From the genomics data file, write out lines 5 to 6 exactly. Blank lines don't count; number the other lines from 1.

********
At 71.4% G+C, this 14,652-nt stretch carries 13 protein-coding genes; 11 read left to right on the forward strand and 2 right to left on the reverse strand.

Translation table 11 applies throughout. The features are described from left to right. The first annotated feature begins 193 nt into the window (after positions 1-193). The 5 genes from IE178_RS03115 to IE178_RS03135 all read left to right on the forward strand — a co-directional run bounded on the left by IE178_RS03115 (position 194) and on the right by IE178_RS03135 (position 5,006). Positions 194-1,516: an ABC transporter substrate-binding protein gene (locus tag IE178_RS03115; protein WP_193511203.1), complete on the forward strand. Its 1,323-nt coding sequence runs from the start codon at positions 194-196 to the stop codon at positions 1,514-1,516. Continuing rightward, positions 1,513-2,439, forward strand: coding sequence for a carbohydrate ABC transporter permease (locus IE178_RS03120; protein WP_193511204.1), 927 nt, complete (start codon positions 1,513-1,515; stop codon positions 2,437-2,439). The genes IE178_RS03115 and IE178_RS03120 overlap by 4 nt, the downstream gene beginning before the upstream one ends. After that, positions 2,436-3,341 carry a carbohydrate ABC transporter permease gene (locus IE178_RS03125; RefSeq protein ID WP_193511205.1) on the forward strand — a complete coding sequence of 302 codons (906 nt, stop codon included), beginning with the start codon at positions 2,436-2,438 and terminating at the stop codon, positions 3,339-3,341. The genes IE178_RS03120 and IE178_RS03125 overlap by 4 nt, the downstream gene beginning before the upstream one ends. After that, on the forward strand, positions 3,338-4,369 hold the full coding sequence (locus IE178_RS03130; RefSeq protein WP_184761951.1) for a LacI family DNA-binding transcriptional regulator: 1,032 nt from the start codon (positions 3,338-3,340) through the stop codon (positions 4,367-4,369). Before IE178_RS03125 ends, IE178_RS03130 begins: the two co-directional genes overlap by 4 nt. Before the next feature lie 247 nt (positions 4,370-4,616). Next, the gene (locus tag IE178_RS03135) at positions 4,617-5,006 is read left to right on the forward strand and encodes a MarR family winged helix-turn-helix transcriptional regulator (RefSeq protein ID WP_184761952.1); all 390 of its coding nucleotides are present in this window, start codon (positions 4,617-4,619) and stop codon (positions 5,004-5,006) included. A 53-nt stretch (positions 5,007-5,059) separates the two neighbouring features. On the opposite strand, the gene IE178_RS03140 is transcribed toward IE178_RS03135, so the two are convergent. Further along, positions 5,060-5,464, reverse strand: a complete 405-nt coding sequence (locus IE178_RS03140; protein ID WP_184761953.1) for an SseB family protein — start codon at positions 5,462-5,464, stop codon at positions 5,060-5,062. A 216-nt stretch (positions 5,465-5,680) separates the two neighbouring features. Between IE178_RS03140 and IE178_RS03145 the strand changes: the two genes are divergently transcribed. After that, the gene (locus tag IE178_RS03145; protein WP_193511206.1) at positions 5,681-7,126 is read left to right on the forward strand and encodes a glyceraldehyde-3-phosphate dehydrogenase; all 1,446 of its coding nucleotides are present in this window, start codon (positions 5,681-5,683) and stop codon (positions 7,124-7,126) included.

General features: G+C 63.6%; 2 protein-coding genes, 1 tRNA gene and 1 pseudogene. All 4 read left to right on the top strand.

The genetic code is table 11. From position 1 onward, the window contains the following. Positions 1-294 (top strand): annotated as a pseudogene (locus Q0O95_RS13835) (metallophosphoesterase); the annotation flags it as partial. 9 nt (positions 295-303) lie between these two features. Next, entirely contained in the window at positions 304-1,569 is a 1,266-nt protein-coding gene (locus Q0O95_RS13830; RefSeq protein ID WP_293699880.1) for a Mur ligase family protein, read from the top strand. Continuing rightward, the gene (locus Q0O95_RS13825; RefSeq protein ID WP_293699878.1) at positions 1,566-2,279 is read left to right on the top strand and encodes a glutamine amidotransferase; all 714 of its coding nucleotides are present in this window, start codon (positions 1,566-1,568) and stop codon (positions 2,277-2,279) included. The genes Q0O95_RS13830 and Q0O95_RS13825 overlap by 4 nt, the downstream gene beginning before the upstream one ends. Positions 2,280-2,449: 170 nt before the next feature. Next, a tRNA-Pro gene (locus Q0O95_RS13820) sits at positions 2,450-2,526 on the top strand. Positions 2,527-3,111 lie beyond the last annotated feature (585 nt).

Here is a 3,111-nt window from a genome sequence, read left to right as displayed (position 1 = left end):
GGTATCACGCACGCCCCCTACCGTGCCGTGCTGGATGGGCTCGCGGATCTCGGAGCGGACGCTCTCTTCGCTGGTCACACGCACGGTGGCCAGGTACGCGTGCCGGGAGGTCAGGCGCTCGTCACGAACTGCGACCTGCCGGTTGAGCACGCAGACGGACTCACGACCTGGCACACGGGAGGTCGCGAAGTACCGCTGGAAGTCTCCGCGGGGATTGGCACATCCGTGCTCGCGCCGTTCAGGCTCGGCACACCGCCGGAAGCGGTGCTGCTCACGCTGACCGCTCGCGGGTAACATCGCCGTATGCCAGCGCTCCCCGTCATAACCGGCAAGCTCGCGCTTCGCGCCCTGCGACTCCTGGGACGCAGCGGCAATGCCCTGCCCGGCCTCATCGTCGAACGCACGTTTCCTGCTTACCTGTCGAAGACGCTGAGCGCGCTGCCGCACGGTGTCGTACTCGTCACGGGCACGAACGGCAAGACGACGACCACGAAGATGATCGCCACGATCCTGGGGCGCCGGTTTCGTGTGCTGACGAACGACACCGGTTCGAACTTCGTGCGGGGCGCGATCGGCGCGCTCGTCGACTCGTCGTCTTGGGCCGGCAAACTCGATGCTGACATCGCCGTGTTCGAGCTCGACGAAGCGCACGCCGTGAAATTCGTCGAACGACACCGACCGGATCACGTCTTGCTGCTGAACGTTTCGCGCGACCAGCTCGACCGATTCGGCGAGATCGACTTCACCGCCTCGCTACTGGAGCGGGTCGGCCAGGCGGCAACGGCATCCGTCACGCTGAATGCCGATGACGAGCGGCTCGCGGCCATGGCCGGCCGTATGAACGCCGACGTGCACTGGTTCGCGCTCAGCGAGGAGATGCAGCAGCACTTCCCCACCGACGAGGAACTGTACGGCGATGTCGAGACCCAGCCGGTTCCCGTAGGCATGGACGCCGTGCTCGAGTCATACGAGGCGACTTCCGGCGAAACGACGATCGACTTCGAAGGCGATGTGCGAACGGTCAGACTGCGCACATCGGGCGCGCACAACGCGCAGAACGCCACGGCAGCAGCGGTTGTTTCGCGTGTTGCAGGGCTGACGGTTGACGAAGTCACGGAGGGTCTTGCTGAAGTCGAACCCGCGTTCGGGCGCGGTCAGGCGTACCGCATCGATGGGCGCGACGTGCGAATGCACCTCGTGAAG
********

Here is a 3,111-nt window from a genome sequence, read left to right as displayed (position 1 = left end):
GGTATCACGCACGCCCCCTACCGTGCCGTGCTGGATGGGCTCGCGGATCTCGGAGCGGACGCTCTCTTCGCTGGTCACACGCACGGTGGCCAGGTACGCGTGCCGGGAGGTCAGGCGCTCGTCACGAACTGCGACCTGCCGGTTGAGCACGCAGACGGACTCACGACCTGGCACACGGGAGGTCGCGAAGTACCGCTGGAAGTCTCCGCGGGGATTGGCACATCCGTGCTCGCGCCGTTCAGGCTCGGCACACCGCCGGAAGCGGTGCTGCTCACGCTGACCGCTCGCGGGTAACATCGCCGTATGCCAGCGCTCCCCGTCATAACCGGCAAGCTCGCGCTTCGCGCCCTGCGACTCCTGGGACGCAGCGGCAATGCCCTGCCCGGCCTCATCGTCGAACGCACGTTTCCTGCTTACCTGTCGAAGACGCTGAGCGCGCTGCCGCACGGTGTCGTACTCGTCACGGGCACGAACGGCAAGACGACGACCACGAAGATGATCGCCACGATCCTGGGGCGCCGGTTTCGTGTGCTGACGAACGACACCGGTTCGAACTTCGTGCGGGGCGCGATCGGCGCGCTCGTCGACTCGTCGTCTTGGGCCGGCAAACTCGATGCTGACATCGCCGTGTTCGAGCTCGACGAAGCGCACGCCGTGAAATTCGTCGAACGACACCGACCGGATCACGTCTTGCTGCTGAACGTTTCGCGCGACCAGCTCGACCGATTCGGCGAGATCGACTTCACCGCCTCGCTACTGGAGCGGGTCGGCCAGGCGGCAACGGCATCCGTCACGCTGAATGCCGATGACGAGCGGCTCGCGGCCATGGCCGGCCGTATGAACGCCGACGTGCACTGGTTCGCGCTCAGCGAGGAGATGCAGCAGCACTTCCCCACCGACGAGGAACTGTACGGCGATGTCGAGACCCAGCCGGTTCCCGTAGGCATGGACGCCGTGCTCGAGTCATACGAGGCGACTTCCGGCGAAACGACGATCGACTTCGAAGGCGATGTGCGAACGGTCAGACTGCGCACATCGGGCGCGCACAACGCGCAGAACGCCACGGCAGCAGCGGTTGTTTCGCGTGTTGCAGGGCTGACGGTTGACGAAGTCACGGAGGGTCTTGCTGAAGTCGAACCCGCGTTCGGGCGCGGTCAGGCGTACCGCATCGATGGGCGCGACGTGCGAATGCACCTCGTGAAG